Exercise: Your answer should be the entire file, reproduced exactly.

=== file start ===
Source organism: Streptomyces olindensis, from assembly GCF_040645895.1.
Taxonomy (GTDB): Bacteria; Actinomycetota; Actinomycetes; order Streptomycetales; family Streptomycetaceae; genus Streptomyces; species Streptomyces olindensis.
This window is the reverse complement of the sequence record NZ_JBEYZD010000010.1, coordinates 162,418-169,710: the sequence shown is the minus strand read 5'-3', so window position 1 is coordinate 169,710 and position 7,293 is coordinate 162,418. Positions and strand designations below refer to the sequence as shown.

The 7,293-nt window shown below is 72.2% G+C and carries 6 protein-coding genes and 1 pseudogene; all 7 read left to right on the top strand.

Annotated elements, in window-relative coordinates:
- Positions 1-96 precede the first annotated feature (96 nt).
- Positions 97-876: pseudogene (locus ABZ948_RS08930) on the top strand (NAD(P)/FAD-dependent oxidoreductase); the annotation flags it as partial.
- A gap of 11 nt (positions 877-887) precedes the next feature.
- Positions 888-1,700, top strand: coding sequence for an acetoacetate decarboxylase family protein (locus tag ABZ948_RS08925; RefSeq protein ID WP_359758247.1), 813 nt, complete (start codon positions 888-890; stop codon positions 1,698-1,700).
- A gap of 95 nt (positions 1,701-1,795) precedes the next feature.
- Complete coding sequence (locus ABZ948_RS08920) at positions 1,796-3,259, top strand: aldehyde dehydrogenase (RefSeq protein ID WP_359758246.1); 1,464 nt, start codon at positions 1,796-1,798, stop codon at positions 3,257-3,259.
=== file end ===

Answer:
Source organism: Streptomyces olindensis, from assembly GCF_040645895.1.
Taxonomy (GTDB): Bacteria; Actinomycetota; Actinomycetes; order Streptomycetales; family Streptomycetaceae; genus Streptomyces; species Streptomyces olindensis.
This window is the reverse complement of the sequence record NZ_JBEYZD010000010.1, coordinates 162,418-169,710: the sequence shown is the minus strand read 5'-3', so window position 1 is coordinate 169,710 and position 7,293 is coordinate 162,418. Positions and strand designations below refer to the sequence as shown.

The 7,293-nt window shown below is 72.2% G+C and carries 6 protein-coding genes and 1 pseudogene; all 7 read left to right on the top strand.

Annotated elements, in window-relative coordinates:
- Positions 1-96 precede the first annotated feature (96 nt).
- Positions 97-876: pseudogene (locus ABZ948_RS08930) on the top strand (NAD(P)/FAD-dependent oxidoreductase); the annotation flags it as partial.
- A gap of 11 nt (positions 877-887) precedes the next feature.
- Positions 888-1,700, top strand: coding sequence for an acetoacetate decarboxylase family protein (locus tag ABZ948_RS08925; RefSeq protein ID WP_359758247.1), 813 nt, complete (start codon positions 888-890; stop codon positions 1,698-1,700).
- A gap of 95 nt (positions 1,701-1,795) precedes the next feature.
- Complete coding sequence (locus ABZ948_RS08920) at positions 1,796-3,259, top strand: aldehyde dehydrogenase (RefSeq protein ID WP_359758246.1); 1,464 nt, start codon at positions 1,796-1,798, stop codon at positions 3,257-3,259.